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Republicans Aren't Rushing to Defend Cain Republicans Aren't Rushing to Defend Cain

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The Trail: 2012 Presidential News from the Field

CAMPAIGN 2012

Republicans Aren't Rushing to Defend Cain

It’s time for Herman Cain to find out who his friends are.

As Cain faces allegations of improper behavior towards female subordinates during his tenure at the National Restaurant Association in the 1990s, he’s not yet receiving a full-fledged defense from ostensible Republican allies – either the party’s establishment or the base. In a hurriedly arranged interview with Fox News, Cain denied the charges, saying he has "never sexually harassed anyone. These are false accusations."

 

Penny Nance, the head of the conservative women’s group Concerned Women for America, told National Journal that she didn't believe the allegations.  But she added that Cain should “leave the race” if the allegations turn out to be true.  Former National Republican Campaign Committee Chairman Tom Davis, R-Va., said Cain has handled the allegations “terribly at this point” and that his camp’s initial response could “hasten the downfall” of the campaign.

Several prominent conservatives are defending Cain. Conservative commentator Ann Coulter told Fox News on Sunday night that “liberals are terrified of Herman Cain” because he’s a “strong, conservative black man.” And American Spectator contributing editor Jeffrey Lord said the story was a “high-tech lynching of an uppity, conservative black man.”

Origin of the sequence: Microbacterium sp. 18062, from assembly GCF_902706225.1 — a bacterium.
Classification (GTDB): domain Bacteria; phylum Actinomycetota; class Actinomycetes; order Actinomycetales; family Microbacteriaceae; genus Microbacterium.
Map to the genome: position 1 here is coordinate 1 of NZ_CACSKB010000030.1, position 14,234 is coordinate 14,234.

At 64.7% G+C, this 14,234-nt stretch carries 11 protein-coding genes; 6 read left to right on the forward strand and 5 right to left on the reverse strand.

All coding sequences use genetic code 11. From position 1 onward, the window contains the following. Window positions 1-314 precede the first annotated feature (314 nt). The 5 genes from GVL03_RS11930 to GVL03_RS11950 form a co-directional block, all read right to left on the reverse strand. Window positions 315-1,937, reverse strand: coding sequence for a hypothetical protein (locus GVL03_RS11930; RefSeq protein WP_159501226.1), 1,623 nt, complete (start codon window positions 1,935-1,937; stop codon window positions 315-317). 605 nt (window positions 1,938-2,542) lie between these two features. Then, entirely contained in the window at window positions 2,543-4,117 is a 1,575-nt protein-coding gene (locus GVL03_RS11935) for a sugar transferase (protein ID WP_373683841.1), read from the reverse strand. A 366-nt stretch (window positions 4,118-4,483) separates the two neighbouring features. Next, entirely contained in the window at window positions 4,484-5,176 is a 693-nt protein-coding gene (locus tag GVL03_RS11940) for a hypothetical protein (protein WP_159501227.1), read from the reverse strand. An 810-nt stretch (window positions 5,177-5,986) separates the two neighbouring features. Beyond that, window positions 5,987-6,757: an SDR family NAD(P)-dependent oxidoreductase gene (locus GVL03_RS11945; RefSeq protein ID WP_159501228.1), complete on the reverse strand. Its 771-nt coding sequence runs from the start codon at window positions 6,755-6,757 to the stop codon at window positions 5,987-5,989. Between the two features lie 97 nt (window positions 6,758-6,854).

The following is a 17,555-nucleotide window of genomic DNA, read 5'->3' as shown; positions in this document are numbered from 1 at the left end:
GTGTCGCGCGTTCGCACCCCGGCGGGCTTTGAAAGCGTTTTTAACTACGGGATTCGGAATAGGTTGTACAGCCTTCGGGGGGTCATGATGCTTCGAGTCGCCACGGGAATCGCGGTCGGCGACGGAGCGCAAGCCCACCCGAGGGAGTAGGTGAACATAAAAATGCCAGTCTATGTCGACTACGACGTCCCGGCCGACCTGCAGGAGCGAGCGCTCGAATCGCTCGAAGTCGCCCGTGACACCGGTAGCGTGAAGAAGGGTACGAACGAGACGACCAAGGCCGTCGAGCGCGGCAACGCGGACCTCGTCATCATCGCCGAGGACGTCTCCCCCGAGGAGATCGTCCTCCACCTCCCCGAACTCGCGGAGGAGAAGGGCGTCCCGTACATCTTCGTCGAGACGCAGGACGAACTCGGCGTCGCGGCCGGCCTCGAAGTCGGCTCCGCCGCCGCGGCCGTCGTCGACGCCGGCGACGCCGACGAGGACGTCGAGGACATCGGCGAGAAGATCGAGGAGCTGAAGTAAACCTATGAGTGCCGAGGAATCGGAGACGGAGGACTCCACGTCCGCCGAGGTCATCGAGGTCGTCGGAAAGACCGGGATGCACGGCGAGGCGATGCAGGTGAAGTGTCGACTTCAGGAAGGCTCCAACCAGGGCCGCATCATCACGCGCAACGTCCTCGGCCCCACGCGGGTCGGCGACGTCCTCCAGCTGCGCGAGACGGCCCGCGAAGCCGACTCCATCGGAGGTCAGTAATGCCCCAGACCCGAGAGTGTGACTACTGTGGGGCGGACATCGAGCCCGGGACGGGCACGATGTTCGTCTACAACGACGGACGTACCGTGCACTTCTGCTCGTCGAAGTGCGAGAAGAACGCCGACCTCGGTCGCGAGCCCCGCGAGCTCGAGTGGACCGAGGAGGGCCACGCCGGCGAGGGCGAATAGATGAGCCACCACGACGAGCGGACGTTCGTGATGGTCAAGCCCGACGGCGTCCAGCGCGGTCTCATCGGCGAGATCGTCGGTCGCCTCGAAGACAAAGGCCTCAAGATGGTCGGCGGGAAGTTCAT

Here’s a sampling of the Republican reaction so far:

 

Karl Rove, on Fox News (before Cain personally addressed the charges): "Well, he's not denying, but he ain't responding, and that's not the best place to be. If these allegations are not true, say they aren't true, and put it behind you. If not, better get everything out sooner rather than later because in a situation like this, if there is something there, that something is going to come out.”

Rove, on whether the campaign's initial statement was sufficient: "No... you simply can't say 'go talk to the National Restaurant Association' and refuse to answer the question [of] were there any monetary settlements involved in these things. You can't simply say 'go talk to someone else'; you need to say 'yes' or 'no' and if no, say 'no' immediately, say 'absolutely not', and get on with it. But if you're sitting there saying 'go talk to somebody else', it's not going to help you."

Tom Davis, on Cain's handling of the story, to MSNBC:
"Terribly at this point. They raise more questions than they're answering at this point. This campaign I don't think is suited for the long term anyway. They hadn't built the infrastructure, but I think this may hasten the downfall.”